AISB event Bulletin Item
CALL FOR PARTICIPATION: Computational Neurodynamics Group Seminar, 12th Oct 2011, LONDON
Title: The Retroaxonal Hypothesis: Towards Speech Recognition with Spiking Neuronal Networks Speaker: Pierre Yger, Department of Bioengineering, Imperial College, London Wednesday 12th October - 16:00-17:30 - Room 343, Huxley Building, South Kensington c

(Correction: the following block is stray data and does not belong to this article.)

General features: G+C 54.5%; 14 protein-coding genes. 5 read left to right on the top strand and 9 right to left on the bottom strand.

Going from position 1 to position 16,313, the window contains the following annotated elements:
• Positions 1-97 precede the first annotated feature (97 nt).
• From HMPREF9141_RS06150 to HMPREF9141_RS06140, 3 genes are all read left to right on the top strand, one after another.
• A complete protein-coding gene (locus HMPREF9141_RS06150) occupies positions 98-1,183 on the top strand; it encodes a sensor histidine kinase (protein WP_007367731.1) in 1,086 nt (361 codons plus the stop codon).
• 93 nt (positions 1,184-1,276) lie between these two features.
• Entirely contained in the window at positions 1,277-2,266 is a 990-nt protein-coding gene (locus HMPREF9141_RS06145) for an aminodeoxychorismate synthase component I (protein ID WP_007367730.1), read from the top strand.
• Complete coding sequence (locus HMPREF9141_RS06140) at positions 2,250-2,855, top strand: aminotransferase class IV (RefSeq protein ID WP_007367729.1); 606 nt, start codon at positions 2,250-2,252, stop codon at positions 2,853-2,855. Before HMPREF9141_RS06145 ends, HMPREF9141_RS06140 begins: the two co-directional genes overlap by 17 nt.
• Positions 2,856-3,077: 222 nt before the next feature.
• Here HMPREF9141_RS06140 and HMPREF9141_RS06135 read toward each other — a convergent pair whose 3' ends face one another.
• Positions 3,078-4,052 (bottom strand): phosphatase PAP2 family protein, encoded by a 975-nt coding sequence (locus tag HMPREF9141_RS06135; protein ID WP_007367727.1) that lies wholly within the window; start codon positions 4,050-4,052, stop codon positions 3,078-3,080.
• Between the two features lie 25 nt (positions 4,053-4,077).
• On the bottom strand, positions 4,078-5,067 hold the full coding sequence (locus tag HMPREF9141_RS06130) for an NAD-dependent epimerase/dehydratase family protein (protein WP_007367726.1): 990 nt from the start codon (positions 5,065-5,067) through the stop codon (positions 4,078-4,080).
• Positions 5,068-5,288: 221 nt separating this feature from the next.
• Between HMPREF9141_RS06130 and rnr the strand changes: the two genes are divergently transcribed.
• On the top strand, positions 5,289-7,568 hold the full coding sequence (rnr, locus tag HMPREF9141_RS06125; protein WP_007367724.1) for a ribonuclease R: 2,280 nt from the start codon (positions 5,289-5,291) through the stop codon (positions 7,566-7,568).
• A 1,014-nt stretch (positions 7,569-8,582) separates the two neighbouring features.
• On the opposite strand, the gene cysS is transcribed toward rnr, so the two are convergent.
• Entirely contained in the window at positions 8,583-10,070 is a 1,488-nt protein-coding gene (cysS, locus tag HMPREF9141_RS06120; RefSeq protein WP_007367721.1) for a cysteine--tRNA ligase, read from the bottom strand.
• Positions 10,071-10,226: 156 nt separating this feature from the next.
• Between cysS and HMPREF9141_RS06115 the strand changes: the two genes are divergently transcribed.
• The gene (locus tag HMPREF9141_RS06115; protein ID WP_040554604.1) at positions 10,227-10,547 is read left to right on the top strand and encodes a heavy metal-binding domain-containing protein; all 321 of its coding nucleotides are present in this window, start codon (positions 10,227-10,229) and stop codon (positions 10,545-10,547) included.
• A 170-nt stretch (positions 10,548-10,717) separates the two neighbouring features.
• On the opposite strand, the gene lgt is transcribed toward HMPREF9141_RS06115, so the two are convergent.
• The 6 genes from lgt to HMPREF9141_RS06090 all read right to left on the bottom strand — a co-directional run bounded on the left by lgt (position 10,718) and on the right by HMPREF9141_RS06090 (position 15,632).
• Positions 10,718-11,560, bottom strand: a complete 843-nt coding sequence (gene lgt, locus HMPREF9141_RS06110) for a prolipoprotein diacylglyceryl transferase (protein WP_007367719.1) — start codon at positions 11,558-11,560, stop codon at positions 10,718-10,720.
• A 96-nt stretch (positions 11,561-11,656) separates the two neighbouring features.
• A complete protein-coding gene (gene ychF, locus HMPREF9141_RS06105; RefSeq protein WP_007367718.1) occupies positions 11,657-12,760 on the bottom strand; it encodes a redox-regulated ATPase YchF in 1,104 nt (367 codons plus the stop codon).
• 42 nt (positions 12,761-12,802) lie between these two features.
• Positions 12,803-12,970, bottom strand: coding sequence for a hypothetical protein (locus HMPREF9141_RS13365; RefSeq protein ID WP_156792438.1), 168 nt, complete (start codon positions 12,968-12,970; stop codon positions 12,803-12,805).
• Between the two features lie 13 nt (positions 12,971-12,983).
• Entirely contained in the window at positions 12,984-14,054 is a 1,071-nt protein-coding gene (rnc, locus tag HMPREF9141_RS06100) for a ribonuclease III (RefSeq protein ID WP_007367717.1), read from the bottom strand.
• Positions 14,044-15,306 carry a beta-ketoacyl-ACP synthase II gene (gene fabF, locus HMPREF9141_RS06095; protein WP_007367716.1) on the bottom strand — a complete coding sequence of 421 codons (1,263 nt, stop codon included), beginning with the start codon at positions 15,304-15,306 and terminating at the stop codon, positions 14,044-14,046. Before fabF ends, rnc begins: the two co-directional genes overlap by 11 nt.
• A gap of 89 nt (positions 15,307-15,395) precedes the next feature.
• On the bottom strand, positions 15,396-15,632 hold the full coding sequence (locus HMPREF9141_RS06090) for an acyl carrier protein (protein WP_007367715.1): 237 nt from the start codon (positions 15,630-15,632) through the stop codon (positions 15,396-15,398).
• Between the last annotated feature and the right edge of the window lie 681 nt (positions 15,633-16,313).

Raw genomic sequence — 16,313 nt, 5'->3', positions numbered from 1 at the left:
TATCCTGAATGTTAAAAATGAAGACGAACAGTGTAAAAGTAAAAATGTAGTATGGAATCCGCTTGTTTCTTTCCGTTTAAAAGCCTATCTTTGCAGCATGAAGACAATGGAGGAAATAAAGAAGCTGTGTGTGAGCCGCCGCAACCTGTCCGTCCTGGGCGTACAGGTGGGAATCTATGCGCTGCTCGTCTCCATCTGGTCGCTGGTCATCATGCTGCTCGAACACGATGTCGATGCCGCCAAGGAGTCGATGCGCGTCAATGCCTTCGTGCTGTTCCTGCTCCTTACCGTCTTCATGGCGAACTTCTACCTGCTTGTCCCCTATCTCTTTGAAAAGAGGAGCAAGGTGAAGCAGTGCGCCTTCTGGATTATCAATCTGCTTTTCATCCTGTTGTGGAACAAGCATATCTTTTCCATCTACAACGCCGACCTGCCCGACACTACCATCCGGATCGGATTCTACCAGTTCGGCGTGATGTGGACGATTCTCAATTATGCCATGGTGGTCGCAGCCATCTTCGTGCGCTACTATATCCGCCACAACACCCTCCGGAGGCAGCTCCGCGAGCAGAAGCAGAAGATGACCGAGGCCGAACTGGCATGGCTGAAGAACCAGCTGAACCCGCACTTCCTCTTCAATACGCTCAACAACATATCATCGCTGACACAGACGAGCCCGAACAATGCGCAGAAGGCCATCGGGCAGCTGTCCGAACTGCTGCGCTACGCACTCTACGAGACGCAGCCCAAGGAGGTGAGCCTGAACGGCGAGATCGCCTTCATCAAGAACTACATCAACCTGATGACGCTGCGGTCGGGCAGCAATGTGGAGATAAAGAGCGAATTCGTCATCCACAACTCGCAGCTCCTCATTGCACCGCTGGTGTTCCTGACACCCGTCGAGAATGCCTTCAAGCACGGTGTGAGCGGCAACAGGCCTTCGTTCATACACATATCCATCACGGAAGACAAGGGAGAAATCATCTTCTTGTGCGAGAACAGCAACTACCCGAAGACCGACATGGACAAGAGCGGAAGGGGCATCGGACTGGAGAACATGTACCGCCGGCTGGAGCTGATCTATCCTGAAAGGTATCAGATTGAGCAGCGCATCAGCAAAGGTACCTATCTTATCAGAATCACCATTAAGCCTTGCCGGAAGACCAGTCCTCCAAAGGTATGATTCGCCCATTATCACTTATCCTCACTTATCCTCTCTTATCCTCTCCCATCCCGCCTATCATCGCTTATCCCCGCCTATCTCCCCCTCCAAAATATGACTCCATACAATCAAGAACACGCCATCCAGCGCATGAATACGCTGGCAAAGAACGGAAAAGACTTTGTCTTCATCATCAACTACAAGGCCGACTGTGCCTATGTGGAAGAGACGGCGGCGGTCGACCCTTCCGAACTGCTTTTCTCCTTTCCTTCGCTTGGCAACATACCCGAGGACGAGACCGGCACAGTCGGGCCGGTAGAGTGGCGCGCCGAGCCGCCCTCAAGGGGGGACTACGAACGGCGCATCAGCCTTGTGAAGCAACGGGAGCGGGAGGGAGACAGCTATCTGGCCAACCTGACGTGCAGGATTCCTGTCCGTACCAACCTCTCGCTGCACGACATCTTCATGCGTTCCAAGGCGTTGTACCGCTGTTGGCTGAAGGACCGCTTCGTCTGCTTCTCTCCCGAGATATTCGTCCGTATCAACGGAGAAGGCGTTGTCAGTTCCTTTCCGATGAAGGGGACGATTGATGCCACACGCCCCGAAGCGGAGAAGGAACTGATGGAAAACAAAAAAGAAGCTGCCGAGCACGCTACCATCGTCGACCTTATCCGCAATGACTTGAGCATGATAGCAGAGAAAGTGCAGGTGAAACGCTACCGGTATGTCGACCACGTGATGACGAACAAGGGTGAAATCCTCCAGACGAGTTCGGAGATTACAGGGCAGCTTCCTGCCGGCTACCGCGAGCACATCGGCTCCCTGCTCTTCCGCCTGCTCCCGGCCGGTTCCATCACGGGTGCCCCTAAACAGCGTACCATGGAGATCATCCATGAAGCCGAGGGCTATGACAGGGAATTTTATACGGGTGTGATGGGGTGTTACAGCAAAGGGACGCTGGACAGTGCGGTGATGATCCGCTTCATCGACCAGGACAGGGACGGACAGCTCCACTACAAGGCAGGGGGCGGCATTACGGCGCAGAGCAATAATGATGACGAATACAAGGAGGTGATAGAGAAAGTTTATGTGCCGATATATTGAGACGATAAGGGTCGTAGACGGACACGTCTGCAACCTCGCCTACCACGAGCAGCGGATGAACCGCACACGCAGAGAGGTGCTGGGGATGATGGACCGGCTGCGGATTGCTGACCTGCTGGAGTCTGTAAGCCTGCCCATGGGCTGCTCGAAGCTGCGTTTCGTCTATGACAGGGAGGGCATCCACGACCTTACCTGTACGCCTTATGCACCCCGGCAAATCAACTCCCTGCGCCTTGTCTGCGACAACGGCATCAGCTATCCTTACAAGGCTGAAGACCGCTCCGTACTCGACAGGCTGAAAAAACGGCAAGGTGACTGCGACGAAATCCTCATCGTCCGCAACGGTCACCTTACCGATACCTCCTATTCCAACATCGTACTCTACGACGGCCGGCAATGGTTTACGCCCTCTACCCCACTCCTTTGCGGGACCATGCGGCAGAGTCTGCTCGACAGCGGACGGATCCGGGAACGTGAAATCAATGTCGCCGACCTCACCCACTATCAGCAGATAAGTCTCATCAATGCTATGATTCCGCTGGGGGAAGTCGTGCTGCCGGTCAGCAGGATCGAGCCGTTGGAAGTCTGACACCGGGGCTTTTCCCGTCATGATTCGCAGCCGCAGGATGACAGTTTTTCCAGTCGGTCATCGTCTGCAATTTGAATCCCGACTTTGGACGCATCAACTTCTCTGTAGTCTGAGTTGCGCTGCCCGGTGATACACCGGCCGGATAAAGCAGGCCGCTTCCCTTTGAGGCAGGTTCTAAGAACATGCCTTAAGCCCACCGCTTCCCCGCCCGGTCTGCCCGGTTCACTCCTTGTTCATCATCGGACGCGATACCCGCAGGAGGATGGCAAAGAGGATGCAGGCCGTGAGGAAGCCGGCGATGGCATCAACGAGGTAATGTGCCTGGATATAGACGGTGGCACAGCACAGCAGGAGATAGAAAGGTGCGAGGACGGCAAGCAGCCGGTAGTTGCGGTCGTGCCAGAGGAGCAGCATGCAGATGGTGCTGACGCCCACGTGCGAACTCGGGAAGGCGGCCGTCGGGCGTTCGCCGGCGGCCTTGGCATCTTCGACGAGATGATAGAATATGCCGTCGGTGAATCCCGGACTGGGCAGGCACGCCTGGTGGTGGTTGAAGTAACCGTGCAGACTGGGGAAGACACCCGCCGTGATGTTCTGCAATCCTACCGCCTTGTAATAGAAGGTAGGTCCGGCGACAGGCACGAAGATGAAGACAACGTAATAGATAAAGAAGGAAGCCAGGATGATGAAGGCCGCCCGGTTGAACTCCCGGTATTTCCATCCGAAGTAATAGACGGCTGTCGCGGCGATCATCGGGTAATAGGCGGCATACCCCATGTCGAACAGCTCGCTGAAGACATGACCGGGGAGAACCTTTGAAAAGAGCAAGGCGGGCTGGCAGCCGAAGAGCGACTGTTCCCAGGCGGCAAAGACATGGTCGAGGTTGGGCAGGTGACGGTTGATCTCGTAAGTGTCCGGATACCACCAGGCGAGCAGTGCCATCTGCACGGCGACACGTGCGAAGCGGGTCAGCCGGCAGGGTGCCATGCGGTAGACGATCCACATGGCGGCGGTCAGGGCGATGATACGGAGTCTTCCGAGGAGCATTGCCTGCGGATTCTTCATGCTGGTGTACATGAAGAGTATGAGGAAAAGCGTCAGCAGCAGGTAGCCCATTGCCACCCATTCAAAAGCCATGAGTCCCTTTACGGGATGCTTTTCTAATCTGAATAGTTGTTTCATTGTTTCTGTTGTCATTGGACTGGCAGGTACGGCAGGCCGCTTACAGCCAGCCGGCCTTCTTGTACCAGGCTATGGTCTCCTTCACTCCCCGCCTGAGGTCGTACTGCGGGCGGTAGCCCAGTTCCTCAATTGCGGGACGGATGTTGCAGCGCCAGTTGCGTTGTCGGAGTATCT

Abstract: Understanding the mechanism by which synapses between neurons are modified is a fundamental goal in the comprehension of the learning properties of the brain. To tackle this question, we use spiking neuronal networks providing an accurate description of the ongoing activity often observed in vivo in awake animals. Following the idea of the Liquid State Machine, we aim to develop a general learning rule making spiking networks suitable to perform real-world information processing tasks, such as speech recognition. After being transformed by cochlea model, spoken digits are turned into spike trains and used as raw inputs to train a generic spiking neuronal network governed by a learning rule derived from an optimization principle, similar to the Bienenstock, Cooper and Munro theory. Using this learning rule, more flexible and stable than Spike Timing Dependent Plasticity, we will test a novel and ambitious hypothesis recently made, based on biological evidence, called the "retroaxonal hypothesis": strengthening of a neuron's output synapses stabilizes recent changes in the same neuron's inputs. Supported by several biological evidence, this could provide a useful mechanism for the development of computational units in such spiking neuronal networks. Biography: Pierre Yger is a postdoctoral fellow under the supervision of Dr Kenneth D. Harris in the BioEngineering Department of the Imperial College. With a background in computer science, he performed a PhD in Yves Fregnac's lab in Gif-sur-Yvette, close to Paris. Most of the work focused on simulations and dynamics of generic spiking neuronal networks, at a large scale level, involving the use of simplified models of neurons such as the integrate-and-fire. It uses a particular framework, the balanced random network, to recreate a dynamical regime close to the one observed in vivo, where neurons are spiking at low rates with an irregular discharge. It shows that neuronal networks, as those observed in primary areas of the cortex in vivo, can work at the border of a particular dynamical regime, the deterministic chaos. This work offers a functional role for the ongoing activity in the brain. Instead of being considered simply as noise corrupting the signal, it should be seen as a prior of the activity expected by the system. To establish a match between evoked and spontaneous activity, and to have evoked patterns replayed later in spontaneous activity (such as it has been shown in vivo), new rules of unsupervised learning with neuronal plasticity were explored, incorporating some homeostatic constraints in the framework of metaplasticity. The main result is the design of a biophysically plausible rule of plasticity, more general than current Spike Timing Dependent Plasticity, allowing to store long lasting traces of the inputs in neuronal networks and to link several experimental results on plasticity observed in the literature.